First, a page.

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Sugar Ray’s McGrath talks ’90s nostalgia

“There’s still a giant ’90s hangover.”Package show is coming to Fraze.

​​If you’re looking for a musical journey back to the 1990s, Mark McGrath has just the trip for you.

The Sugar Ray frontman is the mastermind behind the Under the Sun Tour, which opens up a musical wormhole that allows concertgoers to time jump into the past for a few hours.

McGrath, who has hosted television programs such as “Extra” and “Killer Karaoke,” was in Pittsburgh recently when he took time to answer a few questions about Under the Sun, which hits Fraze Pavilion in Kettering this Sunday, July 20.

Here are excerpts from the interview:

Q: This is the second year for Under the Sun. How’s the tour going?

A: “It seems to be getting bigger every year. People now know what to expect from this tour, which is No. 1 songs from the ’90s. These aren’t bands trying to push new records that nobody believes in. It’s pretty powerful when you have a product you know people like. I essentially have four headliners. For the first time I’ve had to tweet every day who is opening and who is closing because any of us could open or close. Every decade seems to have its core and we’ve got the ’90s on lock. If you don’t like No. 1 music from the ’90s, please don’t come.”

Q: Why does the music from that era have such staying power?

A: “I’ll tell you why, the ’90s never ended. There’s still a giant ’90s hangover. If you look at Pollstar (the music industry concert tracker) right now, the top 10 touring acts are Pearl Jam, Red Hot Chili Peppers, the Dave Matthews Band, Soundgarden. It never ended, and I think it’s because they stopped making rock stars. They make DJs now, so we have a real nostalgia for that era of the ’90s when there were record companies. You released a record, and people went down to Tower Records and bought it. The video premiered on MTV, and the radio station was playing it, too. It was an exciting time. We all received new music the same way, and that’s gone. Not only is it nostalgia for that great music we all miss, but we also miss the way we used to have music delivered to us. We miss the routine, the ritual if you will, of going down on Tuesday night and getting the new releases.”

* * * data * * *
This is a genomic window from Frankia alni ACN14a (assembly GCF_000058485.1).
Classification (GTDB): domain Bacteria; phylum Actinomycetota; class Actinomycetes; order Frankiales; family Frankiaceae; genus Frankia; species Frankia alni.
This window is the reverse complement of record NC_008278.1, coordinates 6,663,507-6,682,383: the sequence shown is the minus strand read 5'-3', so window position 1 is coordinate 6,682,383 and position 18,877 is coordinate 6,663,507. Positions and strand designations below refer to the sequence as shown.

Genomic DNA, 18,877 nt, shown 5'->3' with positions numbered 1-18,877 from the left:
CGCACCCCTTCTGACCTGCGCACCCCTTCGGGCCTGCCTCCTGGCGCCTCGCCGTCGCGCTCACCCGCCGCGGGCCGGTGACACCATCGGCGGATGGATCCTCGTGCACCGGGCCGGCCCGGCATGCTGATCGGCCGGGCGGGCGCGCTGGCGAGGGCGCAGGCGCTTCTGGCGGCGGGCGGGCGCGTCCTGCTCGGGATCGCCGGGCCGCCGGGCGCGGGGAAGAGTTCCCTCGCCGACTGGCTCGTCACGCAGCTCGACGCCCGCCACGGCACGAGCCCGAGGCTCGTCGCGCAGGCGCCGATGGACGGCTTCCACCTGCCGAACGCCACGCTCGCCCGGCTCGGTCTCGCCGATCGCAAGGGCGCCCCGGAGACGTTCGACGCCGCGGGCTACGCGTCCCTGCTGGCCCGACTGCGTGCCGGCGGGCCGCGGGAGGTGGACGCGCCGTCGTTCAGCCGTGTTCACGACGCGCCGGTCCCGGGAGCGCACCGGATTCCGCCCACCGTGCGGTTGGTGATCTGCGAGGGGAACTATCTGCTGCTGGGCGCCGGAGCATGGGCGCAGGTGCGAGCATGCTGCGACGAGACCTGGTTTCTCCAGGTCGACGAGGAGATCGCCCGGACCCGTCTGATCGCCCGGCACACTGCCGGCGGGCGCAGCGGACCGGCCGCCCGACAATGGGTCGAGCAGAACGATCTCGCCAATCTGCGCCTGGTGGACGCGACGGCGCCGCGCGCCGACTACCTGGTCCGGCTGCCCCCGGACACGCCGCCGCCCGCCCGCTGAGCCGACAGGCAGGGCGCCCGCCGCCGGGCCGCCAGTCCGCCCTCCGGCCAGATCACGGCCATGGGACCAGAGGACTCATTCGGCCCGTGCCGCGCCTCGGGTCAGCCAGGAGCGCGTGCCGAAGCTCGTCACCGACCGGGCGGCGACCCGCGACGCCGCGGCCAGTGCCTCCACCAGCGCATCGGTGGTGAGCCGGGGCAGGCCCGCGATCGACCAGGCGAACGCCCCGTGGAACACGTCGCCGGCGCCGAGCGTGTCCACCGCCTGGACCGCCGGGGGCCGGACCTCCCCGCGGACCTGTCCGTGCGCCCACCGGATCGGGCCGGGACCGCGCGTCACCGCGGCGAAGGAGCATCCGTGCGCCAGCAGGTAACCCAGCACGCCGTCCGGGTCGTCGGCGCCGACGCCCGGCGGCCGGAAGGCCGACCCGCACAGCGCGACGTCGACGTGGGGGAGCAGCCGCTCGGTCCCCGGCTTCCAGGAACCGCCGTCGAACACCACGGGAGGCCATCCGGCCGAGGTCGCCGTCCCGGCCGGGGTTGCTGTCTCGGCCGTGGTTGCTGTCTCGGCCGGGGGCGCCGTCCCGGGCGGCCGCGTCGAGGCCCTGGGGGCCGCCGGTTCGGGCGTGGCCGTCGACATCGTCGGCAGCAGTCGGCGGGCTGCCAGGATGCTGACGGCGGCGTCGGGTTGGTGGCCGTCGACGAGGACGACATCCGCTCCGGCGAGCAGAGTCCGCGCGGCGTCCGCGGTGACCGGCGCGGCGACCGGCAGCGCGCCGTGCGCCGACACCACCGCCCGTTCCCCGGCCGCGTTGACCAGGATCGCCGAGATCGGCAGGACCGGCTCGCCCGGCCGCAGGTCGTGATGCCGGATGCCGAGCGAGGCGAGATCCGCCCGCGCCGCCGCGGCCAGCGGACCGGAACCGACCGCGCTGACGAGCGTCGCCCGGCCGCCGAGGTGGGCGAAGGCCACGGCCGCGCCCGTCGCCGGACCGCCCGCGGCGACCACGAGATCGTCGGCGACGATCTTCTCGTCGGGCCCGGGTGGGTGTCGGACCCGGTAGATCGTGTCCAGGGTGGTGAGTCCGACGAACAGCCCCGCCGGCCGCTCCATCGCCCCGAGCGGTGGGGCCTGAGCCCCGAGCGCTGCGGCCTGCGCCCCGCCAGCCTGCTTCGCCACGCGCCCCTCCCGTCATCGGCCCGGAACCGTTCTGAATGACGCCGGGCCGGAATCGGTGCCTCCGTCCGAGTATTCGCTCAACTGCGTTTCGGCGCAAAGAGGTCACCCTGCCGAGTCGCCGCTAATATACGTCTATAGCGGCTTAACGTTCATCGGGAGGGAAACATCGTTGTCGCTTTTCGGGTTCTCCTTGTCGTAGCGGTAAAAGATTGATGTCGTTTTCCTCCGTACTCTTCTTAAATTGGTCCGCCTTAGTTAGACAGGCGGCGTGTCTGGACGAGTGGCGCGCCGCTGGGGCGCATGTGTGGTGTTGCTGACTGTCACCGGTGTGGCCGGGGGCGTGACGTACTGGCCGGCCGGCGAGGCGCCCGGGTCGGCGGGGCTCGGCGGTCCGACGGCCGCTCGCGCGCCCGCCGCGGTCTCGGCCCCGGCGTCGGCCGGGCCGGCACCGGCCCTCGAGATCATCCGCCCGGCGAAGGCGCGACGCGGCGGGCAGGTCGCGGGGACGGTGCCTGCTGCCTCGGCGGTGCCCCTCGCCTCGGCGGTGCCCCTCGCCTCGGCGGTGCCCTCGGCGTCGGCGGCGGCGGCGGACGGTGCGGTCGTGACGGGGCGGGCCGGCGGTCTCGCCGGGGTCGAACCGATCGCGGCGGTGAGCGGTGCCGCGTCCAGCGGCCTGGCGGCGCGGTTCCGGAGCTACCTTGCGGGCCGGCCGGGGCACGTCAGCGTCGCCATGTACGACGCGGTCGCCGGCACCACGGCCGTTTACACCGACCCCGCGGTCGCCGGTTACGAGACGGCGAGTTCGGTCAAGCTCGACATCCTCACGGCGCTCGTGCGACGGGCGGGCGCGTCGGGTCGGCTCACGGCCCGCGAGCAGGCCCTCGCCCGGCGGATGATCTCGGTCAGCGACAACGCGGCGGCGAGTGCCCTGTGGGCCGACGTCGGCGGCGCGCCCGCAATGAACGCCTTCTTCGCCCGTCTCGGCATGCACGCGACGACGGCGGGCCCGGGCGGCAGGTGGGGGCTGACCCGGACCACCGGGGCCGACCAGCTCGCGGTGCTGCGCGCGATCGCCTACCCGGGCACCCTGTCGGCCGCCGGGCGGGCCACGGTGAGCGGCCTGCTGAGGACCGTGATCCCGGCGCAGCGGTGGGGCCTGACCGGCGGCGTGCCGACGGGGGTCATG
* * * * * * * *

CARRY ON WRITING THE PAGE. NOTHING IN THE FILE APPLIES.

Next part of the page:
Q: What has been most surprising about this tour?

A: “When you look up ‘nostalgia’ in the dictionary it means fond memories, things that make you feel good. These are the adjectives used, and, wow, to me to be considered part of the past that people hold onto is amazing. We know how fortunate we are. We aren’t reinventing the wheel. The Turtles from the ’60s, God bless them, are still doing their Happy Together Tour, and it’s bigger than ever. I can name 50 ’70s tours that get together. Styx, Foreigner, Supertramp and bands like that have been doing their thing forever. There are new wave ’80s tours. Let’s be honest, there’s strength in numbers. We can play these great venues again, make it fiscally responsible and make some money, and audiences get these bands together with all these giant hits.”

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